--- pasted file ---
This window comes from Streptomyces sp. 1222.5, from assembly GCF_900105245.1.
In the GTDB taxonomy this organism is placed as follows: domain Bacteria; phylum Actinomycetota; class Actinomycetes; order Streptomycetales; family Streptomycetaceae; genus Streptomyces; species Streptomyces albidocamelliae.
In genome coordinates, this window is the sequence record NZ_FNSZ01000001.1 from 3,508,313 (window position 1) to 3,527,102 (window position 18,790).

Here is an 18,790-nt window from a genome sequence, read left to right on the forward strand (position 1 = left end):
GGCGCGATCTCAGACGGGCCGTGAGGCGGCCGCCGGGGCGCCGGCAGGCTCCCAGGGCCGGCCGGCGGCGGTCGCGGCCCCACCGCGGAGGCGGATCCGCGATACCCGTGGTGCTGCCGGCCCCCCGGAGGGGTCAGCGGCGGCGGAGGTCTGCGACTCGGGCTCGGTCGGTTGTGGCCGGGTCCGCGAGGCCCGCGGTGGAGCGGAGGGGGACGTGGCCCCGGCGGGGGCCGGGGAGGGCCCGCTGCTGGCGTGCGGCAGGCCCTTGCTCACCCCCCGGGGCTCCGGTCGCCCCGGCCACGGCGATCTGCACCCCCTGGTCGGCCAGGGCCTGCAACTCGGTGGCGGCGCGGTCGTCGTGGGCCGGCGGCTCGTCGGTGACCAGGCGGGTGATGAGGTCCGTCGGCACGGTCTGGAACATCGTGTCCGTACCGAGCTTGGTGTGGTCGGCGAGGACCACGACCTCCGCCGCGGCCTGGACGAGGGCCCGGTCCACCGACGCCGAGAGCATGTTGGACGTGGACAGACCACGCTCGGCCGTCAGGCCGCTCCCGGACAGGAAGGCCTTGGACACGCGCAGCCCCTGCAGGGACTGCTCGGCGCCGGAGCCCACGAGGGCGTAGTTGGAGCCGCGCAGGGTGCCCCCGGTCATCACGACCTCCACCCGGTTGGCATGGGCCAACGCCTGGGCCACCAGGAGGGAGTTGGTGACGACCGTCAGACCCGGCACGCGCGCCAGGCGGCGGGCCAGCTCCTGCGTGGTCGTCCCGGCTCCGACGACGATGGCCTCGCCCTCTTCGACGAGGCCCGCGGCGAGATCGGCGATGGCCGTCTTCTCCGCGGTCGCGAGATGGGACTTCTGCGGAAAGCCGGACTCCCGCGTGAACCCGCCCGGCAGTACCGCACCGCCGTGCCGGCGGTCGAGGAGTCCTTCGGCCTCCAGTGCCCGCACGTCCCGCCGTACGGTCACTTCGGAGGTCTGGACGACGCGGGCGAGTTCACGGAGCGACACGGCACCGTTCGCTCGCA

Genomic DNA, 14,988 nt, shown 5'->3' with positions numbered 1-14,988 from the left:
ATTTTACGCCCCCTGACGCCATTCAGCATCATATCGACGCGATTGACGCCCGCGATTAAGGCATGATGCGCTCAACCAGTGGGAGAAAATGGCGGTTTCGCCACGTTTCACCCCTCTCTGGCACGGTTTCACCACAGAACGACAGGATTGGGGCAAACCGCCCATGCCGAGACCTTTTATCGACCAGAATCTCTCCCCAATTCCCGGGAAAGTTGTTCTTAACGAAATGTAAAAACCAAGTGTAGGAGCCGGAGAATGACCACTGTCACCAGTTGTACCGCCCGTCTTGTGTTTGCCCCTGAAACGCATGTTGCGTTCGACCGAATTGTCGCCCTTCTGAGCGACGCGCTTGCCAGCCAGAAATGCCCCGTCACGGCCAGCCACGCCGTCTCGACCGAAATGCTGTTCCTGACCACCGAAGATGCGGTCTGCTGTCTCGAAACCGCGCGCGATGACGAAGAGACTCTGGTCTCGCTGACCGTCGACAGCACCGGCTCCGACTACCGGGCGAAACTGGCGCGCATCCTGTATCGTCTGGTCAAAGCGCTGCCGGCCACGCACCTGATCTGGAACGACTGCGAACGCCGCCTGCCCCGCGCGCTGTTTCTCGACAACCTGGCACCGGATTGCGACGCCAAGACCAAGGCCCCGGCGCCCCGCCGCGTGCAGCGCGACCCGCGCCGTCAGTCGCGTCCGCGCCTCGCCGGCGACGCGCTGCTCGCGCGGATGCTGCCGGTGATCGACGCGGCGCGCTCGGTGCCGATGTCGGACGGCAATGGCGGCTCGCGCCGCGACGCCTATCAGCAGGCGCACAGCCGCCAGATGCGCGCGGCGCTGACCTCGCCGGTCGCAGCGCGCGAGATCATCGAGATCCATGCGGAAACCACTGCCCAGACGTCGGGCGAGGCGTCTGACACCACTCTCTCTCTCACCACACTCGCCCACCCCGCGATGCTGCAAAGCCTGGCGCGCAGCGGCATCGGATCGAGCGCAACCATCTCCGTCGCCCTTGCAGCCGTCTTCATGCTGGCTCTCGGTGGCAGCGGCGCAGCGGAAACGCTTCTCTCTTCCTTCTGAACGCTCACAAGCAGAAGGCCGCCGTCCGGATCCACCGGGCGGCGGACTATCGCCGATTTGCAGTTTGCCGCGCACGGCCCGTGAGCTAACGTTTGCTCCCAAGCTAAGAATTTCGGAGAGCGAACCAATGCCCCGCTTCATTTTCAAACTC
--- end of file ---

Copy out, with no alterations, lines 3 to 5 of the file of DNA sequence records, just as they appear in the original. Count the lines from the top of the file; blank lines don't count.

In genome coordinates, this window is the sequence record NZ_FNSZ01000001.1 from 3,508,313 (window position 1) to 3,527,102 (window position 18,790).

Here is an 18,790-nt window from a genome sequence, read left to right on the forward strand (position 1 = left end):
GGCGCGATCTCAGACGGGCCGTGAGGCGGCCGCCGGGGCGCCGGCAGGCTCCCAGGGCCGGCCGGCGGCGGTCGCGGCCCCACCGCGGAGGCGGATCCGCGATACCCGTGGTGCTGCCGGCCCCCCGGAGGGGTCAGCGGCGGCGGAGGTCTGCGACTCGGGCTCGGTCGGTTGTGGCCGGGTCCGCGAGGCCCGCGGTGGAGCGGAGGGGGACGTGGCCCCGGCGGGGGCCGGGGAGGGCCCGCTGCTGGCGTGCGGCAGGCCCTTGCTCACCCCCCGGGGCTCCGGTCGCCCCGGCCACGGCGATCTGCACCCCCTGGTCGGCCAGGGCCTGCAACTCGGTGGCGGCGCGGTCGTCGTGGGCCGGCGGCTCGTCGGTGACCAGGCGGGTGATGAGGTCCGTCGGCACGGTCTGGAACATCGTGTCCGTACCGAGCTTGGTGTGGTCGGCGAGGACCACGACCTCCGCCGCGGCCTGGACGAGGGCCCGGTCCACCGACGCCGAGAGCATGTTGGACGTGGACAGACCACGCTCGGCCGTCAGGCCGCTCCCGGACAGGAAGGCCTTGGACACGCGCAGCCCCTGCAGGGACTGCTCGGCGCCGGAGCCCACGAGGGCGTAGTTGGAGCCGCGCAGGGTGCCCCCGGTCATCACGACCTCCACCCGGTTGGCATGGGCCAACGCCTGGGCCACCAGGAGGGAGTTGGTGACGACCGTCAGACCCGGCACGCGCGCCAGGCGGCGGGCCAGCTCCTGCGTGGTCGTCCCGGCTCCGACGACGATGGCCTCGCCCTCTTCGACGAGGCCCGCGGCGAGATCGGCGATGGCCGTCTTCTCCGCGGTCGCGAGATGGGACTTCTGCGGAAAGCCGGACTCCCGCGTGAACCCGCCCGGCAGTACCGCACCGCCGTGCCGGCGGTCGAGGAGTCCTTCGGCCTCCAGTGCCCGCACGTCCCGCCGTACGGTCACTTCGGAGGTCTGGACGACGCGGGCGAGTTCACGGAGCGACACGGCACCGTTCGCTCGCA